The spring dye season began at the Filoli Estate in Woodside this year.  Expansive meadows, riparian ecosystems, oak studded woodlands… a perfect place for our first and semi-rainy day of dye work.

We painted with crushed stone and fruit inks… and then immersed our work in dye vats of the season.

The water laden plants created a soft palate whose tones looked so much like our surroundings.

The experiments continued throughout the afternoon, the playful samples kept coming…

The following week, I was off to the schools.. this lovely piece was done by an 8th grade crew working on re-purposing their thrift store finds during a week of Eco-chic explorations.

These T-shirts were in their first phase of being refurbished… the students used shibori techniques with tongue depressors and coffee stirrers.  Next step: embroidery, and sewing.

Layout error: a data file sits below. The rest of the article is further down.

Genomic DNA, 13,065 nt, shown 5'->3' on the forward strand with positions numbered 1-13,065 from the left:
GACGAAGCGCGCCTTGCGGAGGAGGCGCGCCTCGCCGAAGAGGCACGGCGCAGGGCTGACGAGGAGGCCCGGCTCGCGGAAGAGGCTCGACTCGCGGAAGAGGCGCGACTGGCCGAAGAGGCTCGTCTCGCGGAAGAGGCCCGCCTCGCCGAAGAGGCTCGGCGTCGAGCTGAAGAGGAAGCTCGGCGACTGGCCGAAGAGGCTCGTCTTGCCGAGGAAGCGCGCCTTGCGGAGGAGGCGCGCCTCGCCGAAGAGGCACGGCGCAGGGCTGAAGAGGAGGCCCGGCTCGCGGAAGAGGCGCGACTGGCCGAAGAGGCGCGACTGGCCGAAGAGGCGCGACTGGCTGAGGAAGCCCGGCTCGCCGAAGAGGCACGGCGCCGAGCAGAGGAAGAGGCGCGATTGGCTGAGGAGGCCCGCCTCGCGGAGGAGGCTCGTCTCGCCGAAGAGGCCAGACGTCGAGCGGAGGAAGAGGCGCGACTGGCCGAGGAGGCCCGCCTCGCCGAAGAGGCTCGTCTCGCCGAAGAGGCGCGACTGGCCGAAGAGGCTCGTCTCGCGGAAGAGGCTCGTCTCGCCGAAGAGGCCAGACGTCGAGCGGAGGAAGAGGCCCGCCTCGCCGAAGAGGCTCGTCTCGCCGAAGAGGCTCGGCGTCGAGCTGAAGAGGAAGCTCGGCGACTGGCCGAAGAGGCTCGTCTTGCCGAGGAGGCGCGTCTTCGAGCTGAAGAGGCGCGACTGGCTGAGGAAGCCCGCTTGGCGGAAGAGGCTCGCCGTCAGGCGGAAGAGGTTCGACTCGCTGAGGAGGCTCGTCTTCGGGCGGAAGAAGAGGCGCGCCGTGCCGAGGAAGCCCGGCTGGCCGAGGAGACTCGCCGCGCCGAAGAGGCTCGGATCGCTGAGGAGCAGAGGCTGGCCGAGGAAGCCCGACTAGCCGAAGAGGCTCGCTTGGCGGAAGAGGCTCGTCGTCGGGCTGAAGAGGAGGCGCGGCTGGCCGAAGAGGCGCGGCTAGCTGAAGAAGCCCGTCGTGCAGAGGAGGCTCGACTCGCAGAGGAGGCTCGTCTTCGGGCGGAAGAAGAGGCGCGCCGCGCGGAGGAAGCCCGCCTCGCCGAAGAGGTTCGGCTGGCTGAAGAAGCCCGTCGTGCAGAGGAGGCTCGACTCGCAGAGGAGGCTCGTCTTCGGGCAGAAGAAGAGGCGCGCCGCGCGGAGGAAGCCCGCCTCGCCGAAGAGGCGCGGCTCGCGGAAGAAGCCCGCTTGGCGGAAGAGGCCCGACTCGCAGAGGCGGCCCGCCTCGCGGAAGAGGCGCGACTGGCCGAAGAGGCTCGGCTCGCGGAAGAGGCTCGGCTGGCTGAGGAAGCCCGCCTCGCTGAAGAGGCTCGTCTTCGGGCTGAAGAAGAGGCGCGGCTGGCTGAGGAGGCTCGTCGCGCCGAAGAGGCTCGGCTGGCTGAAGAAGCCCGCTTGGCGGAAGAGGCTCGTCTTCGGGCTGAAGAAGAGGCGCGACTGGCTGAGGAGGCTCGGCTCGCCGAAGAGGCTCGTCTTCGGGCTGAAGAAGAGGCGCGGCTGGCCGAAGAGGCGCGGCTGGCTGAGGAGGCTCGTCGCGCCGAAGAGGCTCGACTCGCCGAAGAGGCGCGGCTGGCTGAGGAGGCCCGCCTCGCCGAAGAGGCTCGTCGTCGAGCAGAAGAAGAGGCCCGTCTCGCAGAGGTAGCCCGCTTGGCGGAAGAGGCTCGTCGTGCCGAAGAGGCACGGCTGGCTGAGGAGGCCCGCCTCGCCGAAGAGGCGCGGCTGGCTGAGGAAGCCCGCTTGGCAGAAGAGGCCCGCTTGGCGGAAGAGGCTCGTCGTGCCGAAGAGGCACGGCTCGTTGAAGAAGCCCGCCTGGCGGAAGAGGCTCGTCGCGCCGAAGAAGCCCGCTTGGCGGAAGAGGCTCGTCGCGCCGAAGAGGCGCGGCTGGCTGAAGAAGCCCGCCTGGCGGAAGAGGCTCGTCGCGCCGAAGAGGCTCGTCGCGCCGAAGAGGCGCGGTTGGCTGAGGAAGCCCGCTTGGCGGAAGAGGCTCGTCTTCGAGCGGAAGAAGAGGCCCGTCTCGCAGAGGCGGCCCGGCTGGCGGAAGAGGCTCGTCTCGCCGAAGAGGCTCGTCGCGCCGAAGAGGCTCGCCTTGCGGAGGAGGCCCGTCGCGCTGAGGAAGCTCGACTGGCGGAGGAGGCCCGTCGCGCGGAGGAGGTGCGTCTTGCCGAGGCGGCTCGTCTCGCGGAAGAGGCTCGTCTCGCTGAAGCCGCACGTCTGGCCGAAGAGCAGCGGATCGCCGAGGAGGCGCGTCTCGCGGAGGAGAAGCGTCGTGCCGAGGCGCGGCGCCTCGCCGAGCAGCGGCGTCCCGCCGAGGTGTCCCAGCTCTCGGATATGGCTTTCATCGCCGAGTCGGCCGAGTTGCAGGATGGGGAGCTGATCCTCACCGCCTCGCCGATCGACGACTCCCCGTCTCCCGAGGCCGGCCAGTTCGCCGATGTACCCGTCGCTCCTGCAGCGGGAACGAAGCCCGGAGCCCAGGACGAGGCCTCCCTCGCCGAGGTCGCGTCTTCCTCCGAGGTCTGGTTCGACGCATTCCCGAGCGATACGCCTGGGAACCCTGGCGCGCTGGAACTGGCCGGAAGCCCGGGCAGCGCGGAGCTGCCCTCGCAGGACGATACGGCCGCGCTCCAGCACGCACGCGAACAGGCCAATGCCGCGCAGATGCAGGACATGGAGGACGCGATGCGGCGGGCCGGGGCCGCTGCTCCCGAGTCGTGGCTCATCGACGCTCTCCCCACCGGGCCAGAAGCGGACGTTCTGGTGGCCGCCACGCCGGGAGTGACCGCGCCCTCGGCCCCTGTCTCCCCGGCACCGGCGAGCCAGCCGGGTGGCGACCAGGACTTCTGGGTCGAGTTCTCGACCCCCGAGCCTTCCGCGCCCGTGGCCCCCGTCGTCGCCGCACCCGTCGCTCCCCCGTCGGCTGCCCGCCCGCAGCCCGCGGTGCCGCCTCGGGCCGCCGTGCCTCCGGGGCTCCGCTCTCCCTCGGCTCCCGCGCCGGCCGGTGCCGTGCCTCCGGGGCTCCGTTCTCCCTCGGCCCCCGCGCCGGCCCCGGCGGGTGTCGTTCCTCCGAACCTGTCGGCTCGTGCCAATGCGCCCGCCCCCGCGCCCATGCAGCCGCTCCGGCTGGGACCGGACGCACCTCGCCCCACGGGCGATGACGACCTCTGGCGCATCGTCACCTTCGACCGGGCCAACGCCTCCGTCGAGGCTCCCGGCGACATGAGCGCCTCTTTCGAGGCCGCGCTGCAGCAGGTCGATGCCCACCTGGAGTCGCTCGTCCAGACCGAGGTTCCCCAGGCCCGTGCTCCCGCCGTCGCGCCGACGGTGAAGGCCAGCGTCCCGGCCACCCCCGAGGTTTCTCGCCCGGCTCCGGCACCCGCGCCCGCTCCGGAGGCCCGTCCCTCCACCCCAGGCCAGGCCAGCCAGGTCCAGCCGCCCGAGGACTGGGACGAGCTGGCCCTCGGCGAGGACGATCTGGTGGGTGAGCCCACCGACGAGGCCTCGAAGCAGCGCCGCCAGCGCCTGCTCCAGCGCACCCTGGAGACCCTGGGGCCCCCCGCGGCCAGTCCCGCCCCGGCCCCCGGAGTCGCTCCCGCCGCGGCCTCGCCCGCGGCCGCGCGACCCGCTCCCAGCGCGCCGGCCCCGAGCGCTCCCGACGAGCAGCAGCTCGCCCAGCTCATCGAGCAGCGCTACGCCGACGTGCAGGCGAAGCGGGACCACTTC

The whole collection, inspired from the spring recipe for Logwood!

Gorgeous colors came from our Bay Area Discovery Museum dye day– the bright yellow emerged from distaff dye pots.  Every child’s favorite color!  It also happens to be a species that our open space districts, national parks, and other land management agencies are spraying with herbicides to remove… I much prefer dye making from such a plant.  I recommend the master dye bath recipe, as well as an alkaline after bath.  

Into the distaff dye pot went our little flags.

Out came the brightest yellow!  Everyone was so pleased.

We pounded colors from our cultivated gardens into our distaff colored fabric swatches.  We used the spring dye starter recipe from the new book Harvesting Color.  This particular project is perfect for children and adults seem to love it too.

The end result…. little pounded distaff dyed cloths!
More spring dyes to come… with these late spring rains, their will be so much to harvest!

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